Archaeologists recently unearthed the skeleton of a woman they say was probably a skilled artist who helped produce the richly illustrated religious texts of medieval Europe. The woman lived sometime between 997 and 1162 CE, according to radiocarbon dating of her teeth, at a small women’s monastery called Dalheim in Lichtenau, Germany. And she died with tiny flecks of expensive lapis lazuli pigment still caught in her teeth, probably from licking the tip of her paintbrush to make a finer point.
There’s something in your teeth
During the Middle Ages, the vivid blue pigment called ultramarine was made with powdered, purified lazurite crystals, which come from the rare stone lapis lazuli. Because it’s only mined in northeast Afghanistan, the mineral had to travel thousands of miles by land and sea through far-flung trade networks to reach Europe. It was fabulously expensive, ranking alongside silver and gold, and it would have been used to paint illustrations in only the most lavish, ornate, and expensive illuminated manuscripts. That means that only the most skilled, experienced painters would have access to it. Obviously, this unnamed medieval woman must have been exceptionally good at her work.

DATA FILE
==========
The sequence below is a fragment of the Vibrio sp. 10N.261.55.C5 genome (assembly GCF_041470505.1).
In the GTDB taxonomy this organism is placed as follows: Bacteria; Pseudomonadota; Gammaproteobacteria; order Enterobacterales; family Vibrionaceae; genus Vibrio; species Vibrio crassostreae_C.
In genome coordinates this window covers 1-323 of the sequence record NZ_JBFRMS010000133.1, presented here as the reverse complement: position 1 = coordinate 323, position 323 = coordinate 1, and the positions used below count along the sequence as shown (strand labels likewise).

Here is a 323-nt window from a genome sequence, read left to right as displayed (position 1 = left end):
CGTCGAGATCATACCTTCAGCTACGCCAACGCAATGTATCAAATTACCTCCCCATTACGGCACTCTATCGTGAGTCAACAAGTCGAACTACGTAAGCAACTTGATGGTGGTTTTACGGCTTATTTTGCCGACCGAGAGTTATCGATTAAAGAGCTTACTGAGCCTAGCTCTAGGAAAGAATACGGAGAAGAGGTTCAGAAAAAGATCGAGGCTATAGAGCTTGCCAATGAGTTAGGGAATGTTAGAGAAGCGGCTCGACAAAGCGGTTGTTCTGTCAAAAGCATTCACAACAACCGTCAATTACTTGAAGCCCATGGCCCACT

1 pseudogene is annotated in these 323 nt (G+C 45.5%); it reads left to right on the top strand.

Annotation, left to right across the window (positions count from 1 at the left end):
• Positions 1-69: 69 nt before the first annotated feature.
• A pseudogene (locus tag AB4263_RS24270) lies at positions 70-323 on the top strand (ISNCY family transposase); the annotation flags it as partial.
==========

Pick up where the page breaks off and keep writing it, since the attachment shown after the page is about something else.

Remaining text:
She died somewhere between the ages of 45 and 60, and her bones suggest a life of very little physical work or disease, which is exactly what you’d expect from a woman who spent her days painting at an isolated monastery. Anthropologist Christina Warinner of the Max Planck Institute for the Science of Human History and her colleagues took samples of her fossilized dental plaque, or calculus, in 2014 to check for microscopic remains of plants, which would offer clues about the medieval woman’s diet. But when they dissolved the sample to extract the plant bits, the process also released hundreds of tiny blue particles.